It's [bloomberg.com] management [businessinsider.com] alright [seekingalpha.com]. It's been management for years. Microsoft consistently hires the best people in the field (well, those that Google doesn't snag—prior to that, though, they were nearly unchallenged, and consequentially MS has had a huge number of very respectable older researchers and engineers, including a large contingent of ex-DEC people) and then squashes them with bad managers, who spend so much time politicking and infighting that they can't recognize genius like the Courier [wikipedia.org].

    Unfortunately this is an increasing trend in the whole software industry; the very recent example of Diablo 3's utter failure to live up to hype, even though it's now the fastest-selling game in history, can largely be attributed to management changes in Activision [teamliquid.net]. The underlying problem seems to be hiring management and leadership from non-computing sectors instead of promoting from within, although in MS's case it's more like a long-term family feud.

  • Re:"Reviews" (Score:4, Insightful)

    by fuzzyfuzzyfungus (1223518) on Sunday June 24, 2012 @05:22PM (#40431959) Journal
    It's probably going to get even worse now that so much of the new hotness is in functionally embedded systems that ship tied to hardware...

    With software, the vendor essentially faces the choice of keeping it under wraps, or of having pre-release builds leaking all over the damn place. Maybe if it's just a handful of partner companies with some seriously mean NDAs; but once it gets to the journalist level you can forget about it(analogous to the Oscar screeners that get leaked every damn time, despite being subject to just about everything short of armed guard...)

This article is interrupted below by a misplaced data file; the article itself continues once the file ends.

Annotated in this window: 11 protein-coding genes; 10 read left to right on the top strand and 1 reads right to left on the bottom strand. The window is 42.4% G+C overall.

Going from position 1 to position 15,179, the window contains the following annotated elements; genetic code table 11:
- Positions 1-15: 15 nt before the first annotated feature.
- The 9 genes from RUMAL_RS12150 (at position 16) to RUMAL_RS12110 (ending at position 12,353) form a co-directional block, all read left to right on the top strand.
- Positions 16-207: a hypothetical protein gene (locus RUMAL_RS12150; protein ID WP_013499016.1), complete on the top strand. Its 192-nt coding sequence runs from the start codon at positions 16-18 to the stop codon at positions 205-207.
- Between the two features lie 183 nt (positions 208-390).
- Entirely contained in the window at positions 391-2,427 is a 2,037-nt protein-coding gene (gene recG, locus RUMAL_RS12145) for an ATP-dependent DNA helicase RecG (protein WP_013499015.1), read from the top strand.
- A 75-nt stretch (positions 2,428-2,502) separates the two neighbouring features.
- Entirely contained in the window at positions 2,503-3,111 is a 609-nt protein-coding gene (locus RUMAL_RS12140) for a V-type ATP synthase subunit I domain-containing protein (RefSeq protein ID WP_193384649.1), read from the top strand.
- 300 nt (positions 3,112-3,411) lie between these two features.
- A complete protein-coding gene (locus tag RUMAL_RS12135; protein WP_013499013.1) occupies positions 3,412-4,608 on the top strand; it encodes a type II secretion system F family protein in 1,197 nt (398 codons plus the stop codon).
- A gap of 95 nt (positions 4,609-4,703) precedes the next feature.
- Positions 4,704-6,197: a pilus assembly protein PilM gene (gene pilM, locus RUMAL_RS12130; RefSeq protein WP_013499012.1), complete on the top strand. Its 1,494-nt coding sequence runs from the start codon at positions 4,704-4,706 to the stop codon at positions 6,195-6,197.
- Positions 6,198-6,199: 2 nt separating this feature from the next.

Hardware, though, with the exception of the occasional unit that...um...goes missing in a bar, is easier to keep a tight grip on. Plus, very-late-prototype hardware, in limited quantities, is inevitably available to the vendor a modest period before retail hardware is available. That sort of thing is perfect for rewarding, or punishing, media outlets. Play ball, and you'll be seeing a sample unit in the mail in time to have your benchmarks and review done before the other guys get back from Best Buy. Don't, and you can read your competitor's reviews while you wait in line to buy something to review...

    This sort of thing has gone on for years in the gaming-enthusiast-wanking sector of CPU, GPU, and motherboard reviews; but it hasn't really been all that relevant. Enthusiasts care a lot; but there just aren't a lot of enthusiasts, so it was mostly just sideshow, and the truth usually managed to surface by the time whatever the product was trickled down to the '80% of the speed, 20% of the price' market where people actually buy things.

    Now that the 'mainstream' devices are tightly embedded hardware units, though, there will likely be a lot more room for the same sort of shenanigans that rule enthusiast hardware wank to worm their way into mainstream tech coverage.
  • by kamapuaa (555446) on Sunday June 24, 2012 @05:28PM (#40432021) Homepage

    She doesn't say "merely touching an unworking product makes it hands-on review" at any point. She says that she can give a review that's "hands on" even with just a short time using the product, as long as she's clear it's just an impression and isn't an in-depth review. If you read the review, it's full of qualifiers like "At this stage Microsoft is being very cagey and no-one has had much time using Surface RT yet, but from our experience of trying it out."